Administrative Judge Phil Berger Jr. on Wednesday affirmed an earlier decision to allow a mining company to dump millions of gallons of wastewater into Blounts Creek in Beaufort County.
Martin Marietta wants to pump up to 12 million gallons of water a day from a proposed limestone quarry, which opponents say will destroy the popular fishing and boating spot near Chocowinity.
The decision states that petitioners that challenged the state Division of Water Quality permit failed to meet the burden of proof by a preponderance of the evidence that their rights had been substantially prejudiced.
Opponents, including the North Carolina Coastal Federation and the conservation group Sound Rivers, formerly known as the Pamlico-Tar River Foundation, both represented by the Southern Environmental Law Center, say the discharge will transform the swampy headwater habitat into a fast-flowing stream consisting primarily of mine wastewater.
“This state permit violates the core requirement of the Clean Water Act: to protect our waters as they exist naturally,” said SELC Senior Attorney Geoff Gisler. “We are disappointed that today’s decision ignores well-established law that protects places like Blounts Creek and gives citizens the right to enforce those laws. The people who love Blounts Creek deserve the protection that the law provides and that the state failed to uphold—we will now turn to the superior court to provide that protection.”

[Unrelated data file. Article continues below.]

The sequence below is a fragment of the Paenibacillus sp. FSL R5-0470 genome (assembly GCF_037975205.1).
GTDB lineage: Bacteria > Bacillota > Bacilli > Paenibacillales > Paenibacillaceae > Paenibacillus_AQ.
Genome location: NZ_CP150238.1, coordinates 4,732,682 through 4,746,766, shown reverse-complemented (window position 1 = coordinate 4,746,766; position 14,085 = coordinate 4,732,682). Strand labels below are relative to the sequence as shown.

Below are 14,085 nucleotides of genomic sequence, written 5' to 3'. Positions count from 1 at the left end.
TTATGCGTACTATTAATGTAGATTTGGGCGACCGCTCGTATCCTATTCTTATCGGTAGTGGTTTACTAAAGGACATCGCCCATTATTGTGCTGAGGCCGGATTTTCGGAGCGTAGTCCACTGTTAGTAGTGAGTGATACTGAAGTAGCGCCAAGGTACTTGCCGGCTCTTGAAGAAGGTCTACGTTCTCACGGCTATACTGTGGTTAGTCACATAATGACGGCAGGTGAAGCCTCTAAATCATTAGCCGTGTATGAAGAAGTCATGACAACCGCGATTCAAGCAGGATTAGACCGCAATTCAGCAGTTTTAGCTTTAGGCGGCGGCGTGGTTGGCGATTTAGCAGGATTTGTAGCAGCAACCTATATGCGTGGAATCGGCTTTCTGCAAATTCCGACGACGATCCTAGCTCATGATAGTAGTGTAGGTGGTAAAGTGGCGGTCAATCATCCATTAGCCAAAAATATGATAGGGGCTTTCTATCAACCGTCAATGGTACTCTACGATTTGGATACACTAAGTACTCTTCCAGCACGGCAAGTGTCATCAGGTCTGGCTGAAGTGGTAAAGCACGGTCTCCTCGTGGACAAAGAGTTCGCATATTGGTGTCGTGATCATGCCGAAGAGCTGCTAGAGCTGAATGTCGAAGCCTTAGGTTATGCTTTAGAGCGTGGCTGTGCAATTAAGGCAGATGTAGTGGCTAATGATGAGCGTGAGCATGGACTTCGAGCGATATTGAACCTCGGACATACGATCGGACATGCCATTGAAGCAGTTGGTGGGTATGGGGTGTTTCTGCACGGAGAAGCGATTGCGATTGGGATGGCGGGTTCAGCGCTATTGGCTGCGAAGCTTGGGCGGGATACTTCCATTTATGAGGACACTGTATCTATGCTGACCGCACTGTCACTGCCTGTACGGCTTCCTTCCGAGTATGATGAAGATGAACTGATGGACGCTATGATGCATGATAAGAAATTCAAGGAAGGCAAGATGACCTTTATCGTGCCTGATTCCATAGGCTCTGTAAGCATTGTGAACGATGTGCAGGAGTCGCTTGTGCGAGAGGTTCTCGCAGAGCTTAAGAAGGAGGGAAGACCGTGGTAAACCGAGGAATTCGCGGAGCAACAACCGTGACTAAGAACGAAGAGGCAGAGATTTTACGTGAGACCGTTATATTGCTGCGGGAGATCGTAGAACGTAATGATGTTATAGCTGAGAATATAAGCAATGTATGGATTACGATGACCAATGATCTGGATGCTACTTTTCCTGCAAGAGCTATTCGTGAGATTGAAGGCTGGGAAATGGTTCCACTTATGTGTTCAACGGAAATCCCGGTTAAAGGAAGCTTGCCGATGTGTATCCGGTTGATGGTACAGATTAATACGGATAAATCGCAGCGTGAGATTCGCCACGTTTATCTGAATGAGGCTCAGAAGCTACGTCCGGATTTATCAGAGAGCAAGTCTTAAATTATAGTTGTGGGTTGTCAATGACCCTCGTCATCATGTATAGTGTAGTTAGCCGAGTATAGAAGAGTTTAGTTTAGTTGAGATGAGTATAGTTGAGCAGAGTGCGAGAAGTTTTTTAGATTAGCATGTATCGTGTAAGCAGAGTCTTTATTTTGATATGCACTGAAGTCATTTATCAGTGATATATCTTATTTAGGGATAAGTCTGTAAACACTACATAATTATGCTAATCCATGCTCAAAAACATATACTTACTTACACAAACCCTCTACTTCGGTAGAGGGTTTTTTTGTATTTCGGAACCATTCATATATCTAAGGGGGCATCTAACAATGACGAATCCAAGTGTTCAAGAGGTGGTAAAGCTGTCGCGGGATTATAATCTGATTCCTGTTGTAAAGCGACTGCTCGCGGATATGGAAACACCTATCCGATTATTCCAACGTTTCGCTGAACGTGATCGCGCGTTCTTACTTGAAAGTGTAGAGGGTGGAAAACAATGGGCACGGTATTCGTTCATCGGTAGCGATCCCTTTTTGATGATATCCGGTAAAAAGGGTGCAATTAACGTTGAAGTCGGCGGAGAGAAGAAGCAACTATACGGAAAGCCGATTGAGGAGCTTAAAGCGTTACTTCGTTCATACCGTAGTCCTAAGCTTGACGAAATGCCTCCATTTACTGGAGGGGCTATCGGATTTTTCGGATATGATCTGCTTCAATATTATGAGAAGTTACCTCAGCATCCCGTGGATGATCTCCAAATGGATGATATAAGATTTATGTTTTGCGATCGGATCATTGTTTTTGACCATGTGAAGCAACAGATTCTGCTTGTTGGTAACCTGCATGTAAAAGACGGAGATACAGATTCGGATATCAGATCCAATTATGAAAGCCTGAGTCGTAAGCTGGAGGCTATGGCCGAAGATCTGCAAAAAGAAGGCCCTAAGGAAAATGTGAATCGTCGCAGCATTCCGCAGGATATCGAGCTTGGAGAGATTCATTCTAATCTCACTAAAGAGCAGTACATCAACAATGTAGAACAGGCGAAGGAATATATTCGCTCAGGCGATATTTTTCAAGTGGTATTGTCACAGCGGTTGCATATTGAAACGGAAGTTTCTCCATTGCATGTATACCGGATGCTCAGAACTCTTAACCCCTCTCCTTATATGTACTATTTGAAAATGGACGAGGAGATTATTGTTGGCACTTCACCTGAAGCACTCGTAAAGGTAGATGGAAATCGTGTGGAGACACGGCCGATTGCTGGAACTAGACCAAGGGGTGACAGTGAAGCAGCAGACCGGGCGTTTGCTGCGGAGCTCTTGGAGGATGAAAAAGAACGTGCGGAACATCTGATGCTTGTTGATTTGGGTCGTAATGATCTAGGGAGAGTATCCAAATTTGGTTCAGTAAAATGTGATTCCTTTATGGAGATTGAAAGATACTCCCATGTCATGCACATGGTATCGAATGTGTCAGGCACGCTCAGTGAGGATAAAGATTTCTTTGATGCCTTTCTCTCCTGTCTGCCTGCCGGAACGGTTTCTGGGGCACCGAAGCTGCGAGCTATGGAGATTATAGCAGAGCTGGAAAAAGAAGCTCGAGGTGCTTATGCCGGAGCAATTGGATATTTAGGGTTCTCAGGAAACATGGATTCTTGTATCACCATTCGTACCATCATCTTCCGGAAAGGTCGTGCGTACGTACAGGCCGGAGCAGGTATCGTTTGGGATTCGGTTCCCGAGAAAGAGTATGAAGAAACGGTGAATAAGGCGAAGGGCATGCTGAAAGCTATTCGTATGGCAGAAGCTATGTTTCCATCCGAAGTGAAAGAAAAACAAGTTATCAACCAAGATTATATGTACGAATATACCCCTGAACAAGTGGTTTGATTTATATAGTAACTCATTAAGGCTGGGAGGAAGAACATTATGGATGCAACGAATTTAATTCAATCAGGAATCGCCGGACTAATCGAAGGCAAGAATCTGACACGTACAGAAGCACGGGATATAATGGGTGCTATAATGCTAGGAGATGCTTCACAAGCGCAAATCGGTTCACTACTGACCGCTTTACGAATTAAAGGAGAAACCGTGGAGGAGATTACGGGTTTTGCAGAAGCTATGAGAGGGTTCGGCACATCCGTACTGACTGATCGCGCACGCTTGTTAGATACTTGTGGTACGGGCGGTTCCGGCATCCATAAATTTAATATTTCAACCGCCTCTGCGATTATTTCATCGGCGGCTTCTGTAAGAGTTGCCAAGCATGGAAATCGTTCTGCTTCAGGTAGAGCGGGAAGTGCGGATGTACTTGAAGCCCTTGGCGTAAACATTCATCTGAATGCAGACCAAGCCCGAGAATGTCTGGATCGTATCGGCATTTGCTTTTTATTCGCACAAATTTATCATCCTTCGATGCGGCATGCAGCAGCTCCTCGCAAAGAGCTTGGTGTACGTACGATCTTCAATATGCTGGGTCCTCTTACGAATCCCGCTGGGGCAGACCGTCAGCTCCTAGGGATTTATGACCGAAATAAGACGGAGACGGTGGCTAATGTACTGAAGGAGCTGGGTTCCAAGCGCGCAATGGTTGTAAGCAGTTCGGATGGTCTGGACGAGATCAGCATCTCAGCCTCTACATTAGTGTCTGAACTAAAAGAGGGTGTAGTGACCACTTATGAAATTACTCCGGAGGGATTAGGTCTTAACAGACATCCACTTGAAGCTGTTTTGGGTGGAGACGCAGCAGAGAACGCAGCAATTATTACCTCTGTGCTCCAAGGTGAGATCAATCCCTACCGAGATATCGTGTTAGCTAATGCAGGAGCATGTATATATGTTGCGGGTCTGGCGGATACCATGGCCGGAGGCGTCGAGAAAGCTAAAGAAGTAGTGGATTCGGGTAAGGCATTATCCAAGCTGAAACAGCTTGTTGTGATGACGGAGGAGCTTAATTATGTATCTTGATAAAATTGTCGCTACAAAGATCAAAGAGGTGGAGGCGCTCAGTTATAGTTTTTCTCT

In his decision, Berger held that those who boat and fish on the creek could not challenge the state’s permit and that a local marina owners’ business was a hobby.
Opponents intend to appeal the administrative court’s decision to the Beaufort County Superior Court.
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